Before Donkey Kong – Nintendo’s Helifire Arcade

You may or may not know that Nintendo, as a company, has been around since 1889 when it first produced playing cards. But the Nintendo that you know and love began with Donkey Kong…or did it? Donkey Kong was released by the Japanese company in 1981, but did you know Nintendo produced other arcade titles prior to hitting it big with the big hairy beast? Unless you’re the most hardcore of Nintendo fans or arcade fanatics, it’s doubtful that you’ve ever heard of, much less seen, some of Nintendo’s earliest forays into arcade games:  Sheriff, Space Firebird, Radarscope, and the topic of our article today – Helifire!

The Helifire arcade game was released in September 1980, two months before Radarscope (of which unsold units would later be converted into the seminal classic, Donkey Kong, in 1981). The goal of the game was to control a submarine that would launch missiles to combat droves of helicopters above. Not only does the player have to destroy the helicopters and avoid their rain of fire, but he also has to be wary of the ships and mines in the water. As the player clears each level, the water level raises placing the sub closer and closer to danger.

While instantly recognizable as a Nintendo arcade, the cabinet design sports a more angled look and is slightly different than the familiar plywood cabinet of Nintendo’s “golden age”. Although the videogame’s screen appears to be colored, the CRT was actually only black and white monitor with a colored plastic gel overlay strategically placed on top. The raster graphics appeared in stunning 224×256 resolution! If you weren’t a fan of the standard upright cabinet, Nintendo also produced a smaller “cocktail” version.

While the production numbers of this game are unknown, it was presumably a low run with Nintendo not yet being a major player of the arcade scene. I was fortunate enough to come across one in a warehouse raid several years ago, which is where I got the pictures for this article. To recoup some of my expense for the warehouse buyout, I was able to quickly sell the game to a collector and historian of early Nintendo coin-op. Fortunately, I know the game has been placed in good hands and its restoration progress can be followed here.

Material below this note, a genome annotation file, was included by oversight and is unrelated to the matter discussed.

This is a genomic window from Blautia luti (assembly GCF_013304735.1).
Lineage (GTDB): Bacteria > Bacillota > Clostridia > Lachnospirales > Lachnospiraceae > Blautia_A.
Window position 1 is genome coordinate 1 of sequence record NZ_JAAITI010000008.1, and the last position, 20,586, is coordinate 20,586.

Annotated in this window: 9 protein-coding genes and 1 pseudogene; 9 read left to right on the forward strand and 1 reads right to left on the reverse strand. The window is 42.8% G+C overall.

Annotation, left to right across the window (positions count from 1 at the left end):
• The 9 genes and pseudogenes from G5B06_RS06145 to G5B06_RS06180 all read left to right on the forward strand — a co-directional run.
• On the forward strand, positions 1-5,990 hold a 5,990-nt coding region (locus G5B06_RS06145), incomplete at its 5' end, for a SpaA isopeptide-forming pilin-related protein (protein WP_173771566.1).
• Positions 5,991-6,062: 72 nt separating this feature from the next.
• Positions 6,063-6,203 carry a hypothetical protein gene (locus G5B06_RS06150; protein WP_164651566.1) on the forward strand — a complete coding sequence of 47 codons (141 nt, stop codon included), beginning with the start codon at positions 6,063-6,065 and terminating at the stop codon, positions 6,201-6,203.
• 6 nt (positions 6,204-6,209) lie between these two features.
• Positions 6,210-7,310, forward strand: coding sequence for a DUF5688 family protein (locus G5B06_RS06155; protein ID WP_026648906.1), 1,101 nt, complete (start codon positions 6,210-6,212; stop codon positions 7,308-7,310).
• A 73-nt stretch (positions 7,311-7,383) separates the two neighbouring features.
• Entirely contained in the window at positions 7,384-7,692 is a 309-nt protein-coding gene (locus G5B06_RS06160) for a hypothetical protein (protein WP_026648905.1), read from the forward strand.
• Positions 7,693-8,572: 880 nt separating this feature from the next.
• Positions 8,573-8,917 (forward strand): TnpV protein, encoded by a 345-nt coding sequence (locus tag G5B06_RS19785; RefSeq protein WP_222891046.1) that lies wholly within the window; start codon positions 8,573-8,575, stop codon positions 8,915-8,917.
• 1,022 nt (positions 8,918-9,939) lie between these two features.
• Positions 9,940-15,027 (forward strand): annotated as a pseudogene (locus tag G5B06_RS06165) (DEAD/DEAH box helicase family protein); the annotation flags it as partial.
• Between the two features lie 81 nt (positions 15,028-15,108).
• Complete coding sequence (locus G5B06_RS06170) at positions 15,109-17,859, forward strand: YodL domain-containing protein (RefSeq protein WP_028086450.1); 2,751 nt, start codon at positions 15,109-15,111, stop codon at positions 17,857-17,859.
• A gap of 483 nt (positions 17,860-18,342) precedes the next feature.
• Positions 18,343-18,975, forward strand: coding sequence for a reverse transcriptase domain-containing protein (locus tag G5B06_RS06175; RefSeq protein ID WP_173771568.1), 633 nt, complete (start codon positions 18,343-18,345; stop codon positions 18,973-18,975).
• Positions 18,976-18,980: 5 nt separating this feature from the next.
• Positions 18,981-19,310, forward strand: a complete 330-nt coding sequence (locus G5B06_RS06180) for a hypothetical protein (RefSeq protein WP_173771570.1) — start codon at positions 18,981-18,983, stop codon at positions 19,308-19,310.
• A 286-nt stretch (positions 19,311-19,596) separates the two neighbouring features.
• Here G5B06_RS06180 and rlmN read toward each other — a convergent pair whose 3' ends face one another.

If you remember playing one of these in the arcade or if you have any further information to add, please share it with us in the comments section below. If you’ve never played this game, be sure to check it out in MAME and let us know your thoughts on this forgotten gem.

Preston Burt

The co-host of the Gameroom Junkies Podcast, Preston is a writer and designer living outside Atlanta, GA. He has an affinity for VHS tapes, and an obsession with arcade games and pinball machines. He is a contributing writer for GeekDad, Paste and RETRO Magazines, and a founder of the Southern-Fried Gameroom Expo.

One Comment

  1. I’m restoring a Heli-Fire and I’m finding it strange that you say the game used a black and white monitor in this article when you can clearly see it was a color game. Check out this YouTube video of a Heli-Fire cocktail booting up. https://www.youtube.com/watch?v=9Tgplk4Q-g8 — my cabinet has a color monitor (The Sanyo In A Box) and initially after reading your article I was worried that I’d somehow acquired a color monitor that wasn’t original.

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